I’ve never reviewed this book for mylittlebookblog, but I think I might soon. The book follows the main character as he comes to terms with his sister’s death from anorexia. It highlights the struggle of family life, the tough decisions we have to make, and the loss of people close to us. It’s a tale that I always dip into now and again and it’s written in a wonderfully lyrical style. My and sister and I rarely got on a couple of years back but now we’re a solid pair of besties. She’s one in a million.

3)       ‘Giovanni’s Lover by James Baldwin

When I first started this book I didn’t think I would finish it let alone make its way onto this list, but this book taught me that there are some things, we cannot take back. I went through a lot of time not caring how I made other people feel because I barely cared about myself, at all. This book taught me that our decisions, our words, our actions towards others can be detrimental to people that we love. I know it seems trivial but I needed this to speak to me and tell me I needed to stop being an ass.

4)       Eat, pray, love by Elizabeth Gilbert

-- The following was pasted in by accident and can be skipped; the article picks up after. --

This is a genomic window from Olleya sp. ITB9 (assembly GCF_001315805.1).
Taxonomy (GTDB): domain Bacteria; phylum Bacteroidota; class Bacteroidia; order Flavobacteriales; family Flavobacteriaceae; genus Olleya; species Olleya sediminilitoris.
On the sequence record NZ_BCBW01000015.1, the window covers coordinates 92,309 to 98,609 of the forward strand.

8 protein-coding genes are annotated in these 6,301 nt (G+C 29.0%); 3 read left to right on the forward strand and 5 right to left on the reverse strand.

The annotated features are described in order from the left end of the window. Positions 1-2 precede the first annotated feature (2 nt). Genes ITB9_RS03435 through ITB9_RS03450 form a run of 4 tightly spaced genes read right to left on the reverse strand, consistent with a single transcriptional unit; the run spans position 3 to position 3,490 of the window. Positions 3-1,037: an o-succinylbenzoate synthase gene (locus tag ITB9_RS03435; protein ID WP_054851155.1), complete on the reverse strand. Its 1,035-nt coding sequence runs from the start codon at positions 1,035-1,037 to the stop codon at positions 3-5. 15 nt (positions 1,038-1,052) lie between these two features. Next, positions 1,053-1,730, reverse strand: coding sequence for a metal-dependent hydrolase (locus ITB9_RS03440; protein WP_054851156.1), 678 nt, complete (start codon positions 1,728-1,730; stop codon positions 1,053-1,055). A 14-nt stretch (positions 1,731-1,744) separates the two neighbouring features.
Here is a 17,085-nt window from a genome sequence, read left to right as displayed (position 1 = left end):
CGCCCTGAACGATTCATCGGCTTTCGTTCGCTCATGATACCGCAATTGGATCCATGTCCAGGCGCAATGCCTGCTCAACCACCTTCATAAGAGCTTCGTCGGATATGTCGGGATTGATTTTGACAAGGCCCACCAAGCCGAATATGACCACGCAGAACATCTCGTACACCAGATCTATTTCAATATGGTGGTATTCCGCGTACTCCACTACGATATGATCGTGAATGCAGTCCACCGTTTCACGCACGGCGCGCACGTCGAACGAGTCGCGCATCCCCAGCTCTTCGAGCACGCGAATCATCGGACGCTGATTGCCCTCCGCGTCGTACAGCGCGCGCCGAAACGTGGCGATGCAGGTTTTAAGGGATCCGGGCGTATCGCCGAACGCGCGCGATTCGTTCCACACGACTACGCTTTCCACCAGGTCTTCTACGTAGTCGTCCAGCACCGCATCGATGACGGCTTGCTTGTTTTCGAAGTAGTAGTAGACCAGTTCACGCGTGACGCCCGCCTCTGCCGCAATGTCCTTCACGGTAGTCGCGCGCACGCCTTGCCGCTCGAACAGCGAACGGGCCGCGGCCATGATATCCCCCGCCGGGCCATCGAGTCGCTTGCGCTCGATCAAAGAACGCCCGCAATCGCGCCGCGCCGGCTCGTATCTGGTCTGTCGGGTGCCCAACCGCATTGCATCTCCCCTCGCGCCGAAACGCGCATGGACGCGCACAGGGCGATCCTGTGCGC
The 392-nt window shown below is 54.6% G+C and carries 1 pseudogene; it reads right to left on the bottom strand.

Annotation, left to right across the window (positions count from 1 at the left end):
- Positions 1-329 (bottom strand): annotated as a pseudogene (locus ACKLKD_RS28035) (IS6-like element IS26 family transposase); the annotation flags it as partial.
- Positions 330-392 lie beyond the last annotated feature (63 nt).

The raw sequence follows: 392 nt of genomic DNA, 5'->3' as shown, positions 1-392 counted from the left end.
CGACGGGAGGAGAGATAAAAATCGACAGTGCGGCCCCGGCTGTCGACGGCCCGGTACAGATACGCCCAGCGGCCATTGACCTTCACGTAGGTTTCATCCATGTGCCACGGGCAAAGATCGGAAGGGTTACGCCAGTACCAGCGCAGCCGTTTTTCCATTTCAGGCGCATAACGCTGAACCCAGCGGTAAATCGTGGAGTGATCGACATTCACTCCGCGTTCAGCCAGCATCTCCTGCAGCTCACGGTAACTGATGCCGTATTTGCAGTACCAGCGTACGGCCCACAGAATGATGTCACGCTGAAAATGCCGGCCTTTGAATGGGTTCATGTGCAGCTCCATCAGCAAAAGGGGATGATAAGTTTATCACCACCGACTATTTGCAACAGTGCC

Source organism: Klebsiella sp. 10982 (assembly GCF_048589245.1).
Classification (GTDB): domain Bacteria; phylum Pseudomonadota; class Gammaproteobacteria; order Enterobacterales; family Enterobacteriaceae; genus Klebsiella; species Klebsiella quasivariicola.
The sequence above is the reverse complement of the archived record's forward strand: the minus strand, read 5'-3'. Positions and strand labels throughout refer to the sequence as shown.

Maybe a controversial choice, but this book helped to change the perception that I needed to plan out, almost exactly, how my life was going to pan out. I panicked about too many different elements in my life; relationships, career, where I was going to live etc. The mother bought this and told me to read it, get some perspective and calm the hell down. This was the starting blocks to letting go a little more and trusting me more.

5)       Remember to breathe by Simon Pont

I have written about this book many, many a time but reading this really helped to break through my wailing and make me think that the collapse of my relationship was merely a blip in the road. I’ve met someone who is miles better for me, and just gets me and this book helped to smooth over all the feelings that were raging at the time.

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6)       Factotum by Charles Bukowski

Another maybe, odd choice? I’ve always worried a lot about where I’m going to be, in terms of career and this book made me think. I know that what I’m doing right isn’t right for me, it’s not challenging me but the main character in this book is all over the place. He’s changing jobs every second, turning up late, drunk, forgetting things falling asleep. Although quite obviously isn’t the way to do it, the way that you can change your life and do something else, even something polar opposite,  made me positive that I’m never stuck. I can always go a different way.

7)       The Fault in our stars by John Green

This also wasn’t going to make the list but I thought, fuck it. It’s a book about adoration, love, belief and pain. But it’s a tale that teaches us that pain and hurt exist, but to live in the present, in the moment you might say if you’re feeling all gushy. This book is worth a bloody read.